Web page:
Frye and Narratology

In response to the recent “Frye and Bakhtin” post, some thoughts from Michael Sinding, author of Body of Vision: Northrop Frye and the Poetics of Mind (University of Toronto Press, forthcoming):

Following up on Joe Adamson’s excellent post, I second his final point about the need to explore the implications of the intersections of Frye’s and Bakhtin’s thought. (There was some discussion of Frye and Bakhtin at the recent centenary conferences in Budapest and Toronto, and of Frye in comparison with other major genre theorists Claudio Guillen and Franco Moretti, but more needs to be done.)

To that end, I’m doing some work on Frye’s relation to narratology these days. It seems to me that Frye and Bakhtin have a similar odd status with respect to narratology: they are very often drawn on in studies of particular genres, studies of relations of texts to genres, and in genre theory; yet despite their enormous importance for literary criticism, they are not part of the mainstream of narrative theory per se. Narratologists seem uncomfortable with their claims about large-scale patterns and continuities in narratives. More on this later.

I started thinking about this recently when reading through the introductory chapters of the Companion to Narrative Theory edited by James Phelan and Peter Rabinowitz (available online through my university library; maybe yours too). The Companion begins with two excellent histories of narrative theory, one by David Herman and one by Monika Fludernik. Then there is a powerful essay by Brian McHale on the elision of Bakhtin in the two preceding histories. McHale writes,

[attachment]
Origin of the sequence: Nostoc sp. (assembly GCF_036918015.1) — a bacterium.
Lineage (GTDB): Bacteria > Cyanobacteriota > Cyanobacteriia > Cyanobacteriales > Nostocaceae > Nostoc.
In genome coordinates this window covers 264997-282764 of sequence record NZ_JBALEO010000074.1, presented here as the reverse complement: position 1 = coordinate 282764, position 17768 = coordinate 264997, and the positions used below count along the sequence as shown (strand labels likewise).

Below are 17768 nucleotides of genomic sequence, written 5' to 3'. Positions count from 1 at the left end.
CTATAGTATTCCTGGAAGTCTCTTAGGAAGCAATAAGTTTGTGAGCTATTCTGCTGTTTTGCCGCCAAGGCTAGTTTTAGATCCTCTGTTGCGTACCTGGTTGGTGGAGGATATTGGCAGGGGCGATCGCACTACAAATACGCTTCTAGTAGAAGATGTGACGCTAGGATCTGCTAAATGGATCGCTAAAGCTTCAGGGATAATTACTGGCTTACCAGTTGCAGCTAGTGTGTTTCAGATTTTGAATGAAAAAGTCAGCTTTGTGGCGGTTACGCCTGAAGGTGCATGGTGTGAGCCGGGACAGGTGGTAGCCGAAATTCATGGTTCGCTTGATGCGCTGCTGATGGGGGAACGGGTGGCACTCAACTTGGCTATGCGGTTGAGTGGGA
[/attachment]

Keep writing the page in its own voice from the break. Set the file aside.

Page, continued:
author of (among other things) two landmark works of narrative theory, and implicated somehow or other in the production of a third, Bakhtin (1895–1975) is certainly the most ubiquitous narrative theorist of the last quarter of the twentieth century, and arguably one of the most influential. He is the one narrative theorist about whom every graduate literature student is certain to know something, even if he or she knows nothing else about narrative theory. Nevertheless, Bakhtin is conspicuous by his near-absence from both Herman’s and Fludernik’s histories of narrative theory — complete absence in the case of Fludernik, scant mention in the case of Herman. How did everyone’s favorite narrative theorist all but vanish from history — or at least, from these histories?

Although McHale is right that Bakhtin is very much downplayed in the two histories he refers to, neither he (McHale), Herman or Fludernik mentions Frye at all. This is another enormous oversight. It might be an even larger oversight than the slighting of Bakhtin, if Frye’s influence on literary criticism and theory, and other areas of narrative study, is greater than Bakhtin’s, which it might be. Think of Frye’s influence on literary narratology via Tzvetan Todorov and Jonathan Culler (both mentioned by Herman) and on history via Hayden White and psychoanalysis via Roy Schafer (both mentioned by Fludernik). (Incidentally, one wonders how to measure this kind of “influence.” McHale registers one important way when he talks about what “every graduate literature student is certain to know”. Frye was part of that common knowledge a couple of decades ago.) McHale even says in a footnote that there is another critic who is important enough that his invisibility in (these versions of) narrative theory could be compared with that of Bakhtin—and that critic is Kenneth Burke: